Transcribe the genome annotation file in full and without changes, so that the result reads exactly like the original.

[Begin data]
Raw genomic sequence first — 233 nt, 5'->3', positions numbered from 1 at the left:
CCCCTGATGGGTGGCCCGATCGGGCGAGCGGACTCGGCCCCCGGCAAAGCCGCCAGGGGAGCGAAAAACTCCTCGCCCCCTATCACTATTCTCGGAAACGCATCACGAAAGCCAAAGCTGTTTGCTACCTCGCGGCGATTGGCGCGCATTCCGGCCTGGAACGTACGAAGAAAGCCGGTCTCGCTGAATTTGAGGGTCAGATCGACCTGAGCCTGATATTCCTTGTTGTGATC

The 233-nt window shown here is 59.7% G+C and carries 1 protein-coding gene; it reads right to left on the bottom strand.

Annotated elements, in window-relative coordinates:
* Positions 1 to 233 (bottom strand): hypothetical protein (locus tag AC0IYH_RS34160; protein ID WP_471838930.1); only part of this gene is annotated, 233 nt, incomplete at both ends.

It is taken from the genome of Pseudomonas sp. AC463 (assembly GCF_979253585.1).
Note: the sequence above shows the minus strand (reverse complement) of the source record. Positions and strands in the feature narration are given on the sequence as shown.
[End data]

Raw genomic sequence first — 233 nt, 5'->3', positions numbered from 1 at the left:
CCCCTGATGGGTGGCCCGATCGGGCGAGCGGACTCGGCCCCCGGCAAAGCCGCCAGGGGAGCGAAAAACTCCTCGCCCCCTATCACTATTCTCGGAAACGCATCACGAAAGCCAAAGCTGTTTGCTACCTCGCGGCGATTGGCGCGCATTCCGGCCTGGAACGTACGAAGAAAGCCGGTCTCGCTGAATTTGAGGGTCAGATCGACCTGAGCCTGATATTCCTTGTTGTGATC

The 233-nt window shown here is 59.7% G+C and carries 1 protein-coding gene; it reads right to left on the bottom strand.

Annotated elements, in window-relative coordinates:
* Positions 1 to 233 (bottom strand): hypothetical protein (locus tag AC0IYH_RS34160; protein ID WP_471838930.1); only part of this gene is annotated, 233 nt, incomplete at both ends.

It is taken from the genome of Pseudomonas sp. AC463 (assembly GCF_979253585.1).
Note: the sequence above shows the minus strand (reverse complement) of the source record. Positions and strands in the feature narration are given on the sequence as shown.